Shark Attack! Brent Austin Wants To Take A Bite Out Of No Prep Racing

Shark Attack! Brent Austin Wants To Take A Bite Out Of No Prep Racing

If you want to become great at anything, the path to your ultimate goal won’t have any shortcuts. Instead it will be littered with challenges and obstacles. Virginia racer Brent Austin is a self-built champion because he steered his ship onto a difficult path and powered through everything in front of him. That grit has pushed him from an unknown in the no-prep world to one of the most feared men in this wild-west form of racing behind the wheel of the Megalodon Camaro.

Brent was attracted to all things mechanical growing up, specifically those automotive. His father and brother were both into building cars and hot rods, so that added to his fascination.

“I remember when I was growing up, my dad would save for a year to buy a set of rocker arms, then another year to buy a carburetor. He had a family to take care of, and things were different back then. I looked at that as a kid and thought I would never have the ability to build a car, but I figured out if I got other people to pay me to build stuff, I could have something of my own,” Brent says.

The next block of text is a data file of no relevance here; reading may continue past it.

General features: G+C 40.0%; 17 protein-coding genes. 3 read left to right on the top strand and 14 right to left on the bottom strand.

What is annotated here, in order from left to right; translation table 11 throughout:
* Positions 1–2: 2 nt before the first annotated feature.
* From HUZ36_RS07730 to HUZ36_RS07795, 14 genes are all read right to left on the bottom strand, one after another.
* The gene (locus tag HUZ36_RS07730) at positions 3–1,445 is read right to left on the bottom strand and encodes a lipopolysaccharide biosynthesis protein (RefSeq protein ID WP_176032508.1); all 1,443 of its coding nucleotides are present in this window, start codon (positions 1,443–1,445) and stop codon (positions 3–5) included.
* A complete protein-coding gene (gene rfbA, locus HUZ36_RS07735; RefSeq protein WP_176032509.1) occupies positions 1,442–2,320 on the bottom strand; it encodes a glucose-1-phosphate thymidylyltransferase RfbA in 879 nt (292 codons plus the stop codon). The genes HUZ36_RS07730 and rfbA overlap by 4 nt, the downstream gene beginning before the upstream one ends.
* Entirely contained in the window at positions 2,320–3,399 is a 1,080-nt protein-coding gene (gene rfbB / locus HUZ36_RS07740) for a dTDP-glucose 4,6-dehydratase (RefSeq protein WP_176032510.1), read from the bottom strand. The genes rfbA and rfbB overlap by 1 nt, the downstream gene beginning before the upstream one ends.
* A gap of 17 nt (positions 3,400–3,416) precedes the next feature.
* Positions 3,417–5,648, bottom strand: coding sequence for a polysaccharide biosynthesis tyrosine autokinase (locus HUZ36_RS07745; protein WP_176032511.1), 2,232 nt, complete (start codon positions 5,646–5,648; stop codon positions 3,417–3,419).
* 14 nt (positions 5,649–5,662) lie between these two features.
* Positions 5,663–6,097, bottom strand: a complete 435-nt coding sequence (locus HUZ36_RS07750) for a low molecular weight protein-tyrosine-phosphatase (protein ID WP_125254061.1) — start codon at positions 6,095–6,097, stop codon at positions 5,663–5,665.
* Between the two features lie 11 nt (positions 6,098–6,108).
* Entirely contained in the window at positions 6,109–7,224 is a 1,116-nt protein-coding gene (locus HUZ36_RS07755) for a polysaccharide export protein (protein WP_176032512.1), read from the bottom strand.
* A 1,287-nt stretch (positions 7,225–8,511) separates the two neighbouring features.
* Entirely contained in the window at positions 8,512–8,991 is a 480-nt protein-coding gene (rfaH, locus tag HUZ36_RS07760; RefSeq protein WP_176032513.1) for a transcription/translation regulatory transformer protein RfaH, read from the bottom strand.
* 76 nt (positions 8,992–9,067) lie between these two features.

During his youth, building hot rods was all the rage, and Brent wanted to be a part of that. Knowing that if he wanted to have a car of his own, he would be required to do much of the work himself. This set in motion his path in life. Brent decided he needed to learn how to build an entire car himself, so he got to work.

“I learned that I could never afford the things I wanted unless I taught myself how to do it, so that’s what I did. I taught myself how to build engines, transmissions, and eventually chassis, too. That led to me opening my own chassis shop, Bad Boy Metal Shop. I used what I learned and did everything at the shop, from the front of the car to the back. Some guys say they can build a car, but I literally did it all,” Brent explains.

 I used myself as a guinea pig to figure out how to do stuff, not my customer’s cars.

When Brent started his own shop, the idea of doing general automotive work was something he had zero interest in. He had spent years learning to build cars with his own two hands and the performance side of things was where his heart was. It was difficult starting a chassis shop when nobody knew his name or his work, but the challenges and rewards of building race cars is what motivated him to stay the course and follow what he enjoyed doing.

“The funny thing is that I didn’t step foot onto a drag strip until I was 19 or 20 years old. I street raced. Don’t get me wrong, that wasn’t good, but it was different times. I enjoy the challenge of drag racing and trying to take a car as fast as you can from A to B. It’s great to learn to tune a car and get a hold on a combination to make it work. It’s awesome to get a bunch sticks of straight tubing and create a hot rod. That’s what drew me in, the challenge of making all of that happen,” Brent says.

Being a craftsman that can take some tube and create a car is an artform that gives Brent joy and purpose. He learned many lessons the hard way, but wouldn’t trade that for anything because it’s how he learned to build every aspect of a racecar.